Apologies to By-the-Wind Sailors for calling them jellyfish. They are not jellyfish. A by-the wind sailor has a sail. Jellyfish have no sail; they just bob around.
My life is blown up and down in all directions. Right-side up, down-side-up north, east, south, west. But I am not a jellyfish. I am not a gelatinous blob.
Like the by-the-wind sailors along the Pacific coast, I have a sail that catches the wind. But what use is a sail without a keel and rudder?
I am not a by-the-wind sailor: I don’t get to choose my neighbor
The winds of time blow in different directions and are forever shifting. When it comes from the south, it blows me north. When it comes from the north, it blows me south. Most often it’s the west wind that pushes me and my by-the-sea sailors community east. No one can break ranks! Did I mention that by-the-wind sailors live in colonies. Like members of a political party in 2022, they live in colonies at the mercy of the wind.
But I have a mind that can, and does, make decisions. “Don’t just do something,” said Fr. Dan Berrigan, “stand there!” Sometimes I’m feel torn the Golden Rule (Do to others as you would have them to you) and “standing there” on things that matter, even at the risk of driving a wedge between my neighbor and me. To be loving does not mean becoming a by-the-wind sailor or a jellyfish. It takes a keel and rudder to tack against the wind. By-the-wind sailors have neither the heart to love nor the courage to move against the wind.
Don’t just do something. Stand there!
He [Jesus] said to him [the lawyer], “‘You shall love the Lord your God with all your heart, and with all your soul, and with all your mind.' This is the greatest and first commandment. And a second is like it: ‘You shall love your neighbor as yourself.’ On these two commandments hang all the law and the prophets.”
I have what no by-the-wind sailor or jelly fish has. I have a rudder. I can go with the wind, or, by trimming the sail, tacking, or putting down anchor, I can go with, or resist, whatever wind is blowing. I can go with the flow or tack to a distant shore when the wind would drive me back, or I can put down anchor. I can do nothing but stand there.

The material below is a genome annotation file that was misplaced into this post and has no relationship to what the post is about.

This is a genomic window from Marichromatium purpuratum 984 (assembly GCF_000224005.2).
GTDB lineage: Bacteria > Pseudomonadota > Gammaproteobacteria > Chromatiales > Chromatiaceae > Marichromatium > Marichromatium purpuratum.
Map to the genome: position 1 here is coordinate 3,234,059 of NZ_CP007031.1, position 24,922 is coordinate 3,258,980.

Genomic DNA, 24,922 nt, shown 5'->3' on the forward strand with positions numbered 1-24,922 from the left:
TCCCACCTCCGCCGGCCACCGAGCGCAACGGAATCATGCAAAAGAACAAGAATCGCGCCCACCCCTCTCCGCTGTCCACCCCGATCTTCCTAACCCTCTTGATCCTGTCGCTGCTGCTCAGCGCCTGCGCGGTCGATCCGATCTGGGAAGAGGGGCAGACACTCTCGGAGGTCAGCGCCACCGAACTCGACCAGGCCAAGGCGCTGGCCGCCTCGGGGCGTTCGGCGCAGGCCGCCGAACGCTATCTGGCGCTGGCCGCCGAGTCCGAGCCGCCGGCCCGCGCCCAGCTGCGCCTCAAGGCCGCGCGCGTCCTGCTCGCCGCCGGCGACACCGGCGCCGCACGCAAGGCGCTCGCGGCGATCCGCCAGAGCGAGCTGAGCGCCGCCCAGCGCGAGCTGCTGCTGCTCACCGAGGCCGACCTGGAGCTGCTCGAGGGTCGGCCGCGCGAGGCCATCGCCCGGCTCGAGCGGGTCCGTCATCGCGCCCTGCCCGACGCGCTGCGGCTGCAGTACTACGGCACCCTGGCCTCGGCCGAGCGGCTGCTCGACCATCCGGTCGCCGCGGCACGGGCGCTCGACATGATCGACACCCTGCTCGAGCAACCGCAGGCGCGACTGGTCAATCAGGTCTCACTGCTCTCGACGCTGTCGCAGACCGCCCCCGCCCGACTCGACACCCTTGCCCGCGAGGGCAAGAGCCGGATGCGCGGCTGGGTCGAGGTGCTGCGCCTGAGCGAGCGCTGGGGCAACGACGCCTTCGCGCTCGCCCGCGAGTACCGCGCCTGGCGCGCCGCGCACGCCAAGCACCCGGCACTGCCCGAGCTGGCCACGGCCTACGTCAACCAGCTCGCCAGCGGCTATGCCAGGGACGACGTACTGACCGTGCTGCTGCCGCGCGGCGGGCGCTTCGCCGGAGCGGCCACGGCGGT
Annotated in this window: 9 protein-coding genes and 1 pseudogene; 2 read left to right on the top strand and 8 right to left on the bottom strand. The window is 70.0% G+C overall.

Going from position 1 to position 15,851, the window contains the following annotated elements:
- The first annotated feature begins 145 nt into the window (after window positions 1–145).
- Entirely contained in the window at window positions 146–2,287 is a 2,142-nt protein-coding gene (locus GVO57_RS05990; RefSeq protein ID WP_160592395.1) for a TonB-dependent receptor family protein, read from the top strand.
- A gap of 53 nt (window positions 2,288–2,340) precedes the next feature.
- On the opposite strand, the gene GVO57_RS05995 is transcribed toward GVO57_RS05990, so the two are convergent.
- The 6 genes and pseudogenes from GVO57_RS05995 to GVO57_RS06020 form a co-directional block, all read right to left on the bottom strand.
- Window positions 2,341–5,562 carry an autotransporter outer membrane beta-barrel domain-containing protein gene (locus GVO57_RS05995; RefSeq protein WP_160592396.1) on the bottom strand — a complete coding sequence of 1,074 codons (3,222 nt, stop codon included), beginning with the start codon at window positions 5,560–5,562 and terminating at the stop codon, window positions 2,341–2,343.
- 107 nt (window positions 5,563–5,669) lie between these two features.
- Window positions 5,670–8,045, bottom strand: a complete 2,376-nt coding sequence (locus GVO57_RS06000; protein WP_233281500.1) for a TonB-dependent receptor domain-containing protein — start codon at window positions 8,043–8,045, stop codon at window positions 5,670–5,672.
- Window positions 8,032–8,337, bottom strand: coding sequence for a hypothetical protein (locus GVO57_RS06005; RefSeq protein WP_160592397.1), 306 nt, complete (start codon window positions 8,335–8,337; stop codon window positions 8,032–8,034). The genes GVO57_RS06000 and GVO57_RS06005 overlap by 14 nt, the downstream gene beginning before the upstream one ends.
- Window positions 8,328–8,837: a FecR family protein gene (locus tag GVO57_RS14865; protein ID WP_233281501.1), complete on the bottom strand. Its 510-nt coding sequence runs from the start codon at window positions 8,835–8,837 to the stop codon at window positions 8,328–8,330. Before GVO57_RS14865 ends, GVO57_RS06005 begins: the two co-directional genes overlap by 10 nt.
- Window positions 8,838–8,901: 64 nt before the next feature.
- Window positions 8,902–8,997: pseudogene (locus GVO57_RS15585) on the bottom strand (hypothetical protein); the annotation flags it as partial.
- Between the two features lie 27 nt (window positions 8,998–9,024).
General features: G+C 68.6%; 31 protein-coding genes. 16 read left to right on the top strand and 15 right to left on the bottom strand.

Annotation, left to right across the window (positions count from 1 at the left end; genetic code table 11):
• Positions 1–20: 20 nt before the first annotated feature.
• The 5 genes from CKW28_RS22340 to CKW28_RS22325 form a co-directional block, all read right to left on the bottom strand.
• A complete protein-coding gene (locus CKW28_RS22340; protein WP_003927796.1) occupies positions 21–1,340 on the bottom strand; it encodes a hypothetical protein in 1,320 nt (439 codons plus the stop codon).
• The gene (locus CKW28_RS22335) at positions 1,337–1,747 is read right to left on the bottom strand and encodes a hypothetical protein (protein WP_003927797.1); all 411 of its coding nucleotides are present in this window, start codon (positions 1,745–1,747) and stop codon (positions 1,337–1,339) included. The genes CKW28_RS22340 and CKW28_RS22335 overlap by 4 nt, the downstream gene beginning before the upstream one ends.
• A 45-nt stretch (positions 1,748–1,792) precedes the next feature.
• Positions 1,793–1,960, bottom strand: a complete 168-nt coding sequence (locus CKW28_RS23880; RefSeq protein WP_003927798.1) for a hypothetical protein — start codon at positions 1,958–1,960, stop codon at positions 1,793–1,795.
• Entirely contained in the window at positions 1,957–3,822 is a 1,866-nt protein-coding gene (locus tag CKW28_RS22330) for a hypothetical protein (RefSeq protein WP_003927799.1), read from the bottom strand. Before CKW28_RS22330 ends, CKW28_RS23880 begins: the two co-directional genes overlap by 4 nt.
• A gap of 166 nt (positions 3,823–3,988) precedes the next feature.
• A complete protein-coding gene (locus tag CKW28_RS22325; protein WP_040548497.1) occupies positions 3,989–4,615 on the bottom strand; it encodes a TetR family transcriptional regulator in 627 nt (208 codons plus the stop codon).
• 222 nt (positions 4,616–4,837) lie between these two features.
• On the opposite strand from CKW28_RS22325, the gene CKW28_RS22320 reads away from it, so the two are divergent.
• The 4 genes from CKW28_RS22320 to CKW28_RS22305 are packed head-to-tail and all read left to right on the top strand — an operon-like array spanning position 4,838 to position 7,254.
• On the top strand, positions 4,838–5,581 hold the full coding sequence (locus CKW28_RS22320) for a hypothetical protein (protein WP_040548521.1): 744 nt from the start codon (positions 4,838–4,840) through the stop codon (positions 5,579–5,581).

"For freedom Christ has set you free; stand fast, therefore, and do not submit again to a yoke of slavery." [Letter to the Galatians 5: 1].
To move with the wind is neither free nor responsible. It is a peculiar form of slavery. The freedom of Christ breaks the yoke of slavery. Slavery to what? The 59th chapter of the Book of Isaiah expresses in vivid metaphors the anguished heart of God over how poorly we treat each other. How do I love those “who rely on empty arguments and speak lies,” when they “conceive trouble and give birth to evil, when they hatch the eggs of vipers and spin the spider’s web”? How do I love those who seem like by-the-wind sailors, going with a colony blown toward destruction by storms of misinformation, disinformation, lies, misplaced faith, and certainty?
Prayer as Political
A recent week on Block Island, Rhode Island, the home of theologian, lawyer, civil rights and peace activist, author, and friend, William (Bill) Stringfellow and poet Anthony Towne, drew me back to A Simplicity of Faith: My Experience in Mourning when Bill, at the invitation of the Block Island Writers Workshop, remembered Anthony:
I consider that Anthony regarded the use of the languages the distinguishing feature between that which is civil and human and that which is brutal and dehumanized. The culture, he had noticed long since, had gone the latter way, and its debasement of language, indeed, its promotion of jargon, verbosity, redundancy, deceit, doublespeak and similar babel is evidence of a profound decadence. His vocation -- as distinguished from his occupation -- was, in principle, monastic, as is my own. (That is the explanation of our relationship.) That is, he and I have understood that we had been called to a life of prayer, and that the practice of prayer is essentially political -- a matter of attention to events and of advocacy for the needs of human life and of the life of the whole Creation. Prayer, in this sense, is not pietistic, but, on the contrary, radical involvement in the world as it is, prompted in the Word of God. -- William Stringfellow, A Simplicity of Faith (Wipf and Stock), p. 51-2.
November 8 and the Practice of Prayer
The 2022 national election is its own kind of prayer. Either we will vote to surrender our humanity to the prevailing wind of brutality, deceit, nationalism, authoritarianism, violence and hate, or we will choose to tack against the wind toward the horizon only prayer as politics can take us.
Gordon C. Stewart, public theologian, author of Be Still! Departure from Collective Madness (2017, Wipf and Stock, Eugene, OR), Brooklyn Park, MN, October 21, 2022.